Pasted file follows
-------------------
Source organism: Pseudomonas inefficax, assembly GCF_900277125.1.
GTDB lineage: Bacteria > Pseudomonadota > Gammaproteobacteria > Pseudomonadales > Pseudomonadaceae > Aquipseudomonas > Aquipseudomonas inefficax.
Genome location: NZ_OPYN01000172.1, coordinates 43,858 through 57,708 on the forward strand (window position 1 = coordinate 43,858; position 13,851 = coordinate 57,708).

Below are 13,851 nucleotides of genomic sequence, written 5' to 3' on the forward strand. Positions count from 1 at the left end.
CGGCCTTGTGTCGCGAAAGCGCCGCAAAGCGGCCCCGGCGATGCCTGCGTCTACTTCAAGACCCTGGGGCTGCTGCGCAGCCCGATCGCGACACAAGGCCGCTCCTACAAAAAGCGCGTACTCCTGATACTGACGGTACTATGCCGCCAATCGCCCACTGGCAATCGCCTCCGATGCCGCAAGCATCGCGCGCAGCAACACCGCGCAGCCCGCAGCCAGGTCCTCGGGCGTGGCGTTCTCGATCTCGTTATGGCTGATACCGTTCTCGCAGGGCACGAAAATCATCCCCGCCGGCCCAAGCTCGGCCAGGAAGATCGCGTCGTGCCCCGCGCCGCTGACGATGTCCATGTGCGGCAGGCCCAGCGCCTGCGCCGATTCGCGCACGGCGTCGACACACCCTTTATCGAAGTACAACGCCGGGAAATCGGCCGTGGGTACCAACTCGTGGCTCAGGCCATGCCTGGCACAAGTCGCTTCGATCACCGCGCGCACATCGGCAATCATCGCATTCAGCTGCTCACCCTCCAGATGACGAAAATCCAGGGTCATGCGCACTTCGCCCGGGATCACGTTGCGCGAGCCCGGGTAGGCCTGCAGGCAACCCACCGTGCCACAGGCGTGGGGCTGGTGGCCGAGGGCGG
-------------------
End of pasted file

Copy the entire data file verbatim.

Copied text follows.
Source organism: Pseudomonas inefficax, assembly GCF_900277125.1.
GTDB lineage: Bacteria > Pseudomonadota > Gammaproteobacteria > Pseudomonadales > Pseudomonadaceae > Aquipseudomonas > Aquipseudomonas inefficax.
Genome location: NZ_OPYN01000172.1, coordinates 43,858 through 57,708 on the forward strand (window position 1 = coordinate 43,858; position 13,851 = coordinate 57,708).

Below are 13,851 nucleotides of genomic sequence, written 5' to 3' on the forward strand. Positions count from 1 at the left end.
CGGCCTTGTGTCGCGAAAGCGCCGCAAAGCGGCCCCGGCGATGCCTGCGTCTACTTCAAGACCCTGGGGCTGCTGCGCAGCCCGATCGCGACACAAGGCCGCTCCTACAAAAAGCGCGTACTCCTGATACTGACGGTACTATGCCGCCAATCGCCCACTGGCAATCGCCTCCGATGCCGCAAGCATCGCGCGCAGCAACACCGCGCAGCCCGCAGCCAGGTCCTCGGGCGTGGCGTTCTCGATCTCGTTATGGCTGATACCGTTCTCGCAGGGCACGAAAATCATCCCCGCCGGCCCAAGCTCGGCCAGGAAGATCGCGTCGTGCCCCGCGCCGCTGACGATGTCCATGTGCGGCAGGCCCAGCGCCTGCGCCGATTCGCGCACGGCGTCGACACACCCTTTATCGAAGTACAACGCCGGGAAATCGGCCGTGGGTACCAACTCGTGGCTCAGGCCATGCCTGGCACAAGTCGCTTCGATCACCGCGCGCACATCGGCAATCATCGCATTCAGCTGCTCACCCTCCAGATGACGAAAATCCAGGGTCATGCGCACTTCGCCCGGGATCACGTTGCGCGAGCCCGGGTAGGCCTGCAGGCAACCCACCGTGCCACAGGCGTGGGGCTGGTGGCCGAGGGCGG